Business activity edged slightly higher in New York, according to a survey conducted in the first week of November. The headline general business conditions index was positive for the first time since July, with 33% of firms reporting improved conditions versus 29% reporting deterioration.
New orders decreased slightly, but there was an increase in current shipments and labor market indicators pointed to a solid increase. Input prices increased at about the same pace as last month and selling price increases picked up as well.
Firms expect business conditions to worsen over the next six months but are nevertheless planning modest increases in capital spending and technology spending.
Manufacturing activity in the Philadelphia Fed region declined to its lowest level of the post-pandemic months, according to the firms responding to a survey conducted in the second week of November.
And while firms continue to express expectations of a contraction over the next six months, there was an improvement relative to the dire predictions of previous reports.
In special questions, expectations for prices received dropped from a 5% yearly growth rate reported in August to 4.8%. Firms continue to expect wage compensation to grow by 5% per year.
Some manufacturing firms in the Richmond Fed’s Fifth District continued to report softening conditions, according to a survey released on Nov. 22.
All three of the survey’s component indices were negative, with a slight deterioration reported in shipments and employment while the volume of new orders showed some improvement in November.
Firms reported a notable improvement in wage pressure and continuing supply chain issues, despite dramatic improvements this year.
Local business conditions improved but remained in contraction, with considerably fewer firms pessimistic about conditions over the next six months.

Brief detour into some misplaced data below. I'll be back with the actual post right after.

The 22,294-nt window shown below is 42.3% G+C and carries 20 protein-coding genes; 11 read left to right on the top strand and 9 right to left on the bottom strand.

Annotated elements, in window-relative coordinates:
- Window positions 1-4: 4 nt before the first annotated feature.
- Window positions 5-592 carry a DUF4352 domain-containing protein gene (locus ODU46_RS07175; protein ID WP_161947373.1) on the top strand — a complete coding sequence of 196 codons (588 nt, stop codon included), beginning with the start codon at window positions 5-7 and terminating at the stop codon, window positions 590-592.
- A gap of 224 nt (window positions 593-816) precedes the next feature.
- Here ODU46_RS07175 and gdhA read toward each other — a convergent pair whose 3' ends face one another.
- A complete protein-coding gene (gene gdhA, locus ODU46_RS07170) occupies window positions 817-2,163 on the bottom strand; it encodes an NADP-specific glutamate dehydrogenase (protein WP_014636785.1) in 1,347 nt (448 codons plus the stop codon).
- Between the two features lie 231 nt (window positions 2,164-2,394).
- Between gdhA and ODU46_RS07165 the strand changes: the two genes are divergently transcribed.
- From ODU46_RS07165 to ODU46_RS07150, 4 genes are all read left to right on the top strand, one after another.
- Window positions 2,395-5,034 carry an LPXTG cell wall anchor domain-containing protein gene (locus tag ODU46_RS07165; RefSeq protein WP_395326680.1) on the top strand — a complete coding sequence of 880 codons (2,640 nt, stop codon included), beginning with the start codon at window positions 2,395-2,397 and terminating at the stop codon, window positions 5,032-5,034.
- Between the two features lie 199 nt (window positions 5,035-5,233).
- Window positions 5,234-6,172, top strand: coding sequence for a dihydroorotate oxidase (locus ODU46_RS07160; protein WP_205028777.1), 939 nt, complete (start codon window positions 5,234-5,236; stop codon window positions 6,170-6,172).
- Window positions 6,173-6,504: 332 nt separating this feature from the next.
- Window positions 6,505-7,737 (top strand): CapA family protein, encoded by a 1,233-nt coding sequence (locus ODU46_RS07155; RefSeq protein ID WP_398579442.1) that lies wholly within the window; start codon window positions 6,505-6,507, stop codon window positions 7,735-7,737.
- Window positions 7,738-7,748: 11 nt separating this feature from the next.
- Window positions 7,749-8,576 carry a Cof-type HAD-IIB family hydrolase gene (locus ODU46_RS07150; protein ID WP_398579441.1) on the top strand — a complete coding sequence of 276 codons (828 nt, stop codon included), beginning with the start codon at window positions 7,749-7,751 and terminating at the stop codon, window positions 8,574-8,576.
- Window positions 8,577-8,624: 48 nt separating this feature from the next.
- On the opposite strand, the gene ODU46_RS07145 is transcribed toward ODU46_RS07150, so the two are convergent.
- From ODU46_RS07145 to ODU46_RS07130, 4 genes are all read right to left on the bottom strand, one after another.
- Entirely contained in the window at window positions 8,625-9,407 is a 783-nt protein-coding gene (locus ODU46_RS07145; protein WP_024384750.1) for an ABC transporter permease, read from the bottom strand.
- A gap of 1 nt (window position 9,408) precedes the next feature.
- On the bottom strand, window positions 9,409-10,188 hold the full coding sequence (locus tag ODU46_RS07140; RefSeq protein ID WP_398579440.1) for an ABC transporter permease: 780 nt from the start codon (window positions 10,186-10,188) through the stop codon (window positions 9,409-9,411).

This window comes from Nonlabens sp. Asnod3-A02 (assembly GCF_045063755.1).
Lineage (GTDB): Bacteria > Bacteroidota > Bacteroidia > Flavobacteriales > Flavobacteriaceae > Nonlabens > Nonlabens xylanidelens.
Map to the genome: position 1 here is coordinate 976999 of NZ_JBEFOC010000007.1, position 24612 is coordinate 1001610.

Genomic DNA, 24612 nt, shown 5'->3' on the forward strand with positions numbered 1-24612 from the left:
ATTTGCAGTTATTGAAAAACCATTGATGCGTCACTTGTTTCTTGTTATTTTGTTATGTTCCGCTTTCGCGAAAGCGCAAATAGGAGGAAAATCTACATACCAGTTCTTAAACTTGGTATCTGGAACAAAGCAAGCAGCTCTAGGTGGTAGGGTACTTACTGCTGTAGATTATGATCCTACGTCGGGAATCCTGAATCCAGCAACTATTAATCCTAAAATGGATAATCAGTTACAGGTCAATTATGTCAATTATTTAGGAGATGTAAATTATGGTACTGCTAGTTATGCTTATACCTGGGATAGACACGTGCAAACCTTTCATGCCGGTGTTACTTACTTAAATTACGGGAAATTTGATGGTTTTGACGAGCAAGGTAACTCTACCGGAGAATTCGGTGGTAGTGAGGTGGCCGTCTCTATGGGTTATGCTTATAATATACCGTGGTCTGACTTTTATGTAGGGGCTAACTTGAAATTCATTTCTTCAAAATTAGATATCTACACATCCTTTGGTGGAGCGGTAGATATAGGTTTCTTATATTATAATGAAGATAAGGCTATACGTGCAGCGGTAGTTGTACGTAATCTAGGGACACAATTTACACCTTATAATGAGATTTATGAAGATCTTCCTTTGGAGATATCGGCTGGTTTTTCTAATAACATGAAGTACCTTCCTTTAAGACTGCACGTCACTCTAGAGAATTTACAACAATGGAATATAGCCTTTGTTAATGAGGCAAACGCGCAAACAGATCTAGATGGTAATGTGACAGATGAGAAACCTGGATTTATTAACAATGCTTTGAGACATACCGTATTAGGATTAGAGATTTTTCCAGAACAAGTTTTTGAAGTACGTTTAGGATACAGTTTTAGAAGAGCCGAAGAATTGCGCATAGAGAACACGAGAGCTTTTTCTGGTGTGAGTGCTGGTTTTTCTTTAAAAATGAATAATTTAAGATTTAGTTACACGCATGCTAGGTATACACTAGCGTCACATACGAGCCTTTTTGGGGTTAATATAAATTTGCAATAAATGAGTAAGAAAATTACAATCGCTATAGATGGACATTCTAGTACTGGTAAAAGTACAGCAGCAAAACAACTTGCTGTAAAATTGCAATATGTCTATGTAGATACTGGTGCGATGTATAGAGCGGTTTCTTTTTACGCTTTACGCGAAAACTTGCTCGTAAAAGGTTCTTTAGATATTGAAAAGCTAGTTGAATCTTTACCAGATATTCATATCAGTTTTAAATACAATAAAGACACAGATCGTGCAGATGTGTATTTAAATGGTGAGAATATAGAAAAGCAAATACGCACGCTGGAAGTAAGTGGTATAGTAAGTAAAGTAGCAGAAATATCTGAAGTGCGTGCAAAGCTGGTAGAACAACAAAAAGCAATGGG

Kansas City Fed
Manufacturing activity in the Kansas City Fed’s Tenth District declined again, according to a survey released on Nov. 17. The slower pace in factory growth was driven by decreased activity in primary metals, plastics and rubber products, chemicals, furniture and fabricated metals manufacturing.
On the positive side, expectations for future activity were mostly flat or slightly positive. The improvement in expectations was evident in firms’ responses to special questions regarding labor conditions.
About 47% of firms expected to increase employment over the next 12 months, 44% of firms expected to leave employment unchanged, while only 8% of firms expected to decrease employment.
About 71% of firms planned to increase employment because the expected growth of sales is high. Other firms noted that employment plans are driven by current staff being overworked or that the firm needs skills not possessed by current staff.
Production activity in Texas abated in November, continuing its deceleration. The new orders index plummeted for the sixth consecutive month to its lowest reading since May 2020, capacity utilization worsened and the shipments index posted a second consecutive negative reading.
Labor market measures pointed to slower employment growth. Twenty-two percent of firms noted net hiring, while 16% reported net layoffs, a notable increase from the 9% reporting layoffs in the prior two months.
Price growth eased, while wage growth remained elevated.
Expectations for manufacturing activity were mixed. The future production index remained positive while the future general business activity index remained negative.
The survey was collected from Nov. 14 to Nov. 22.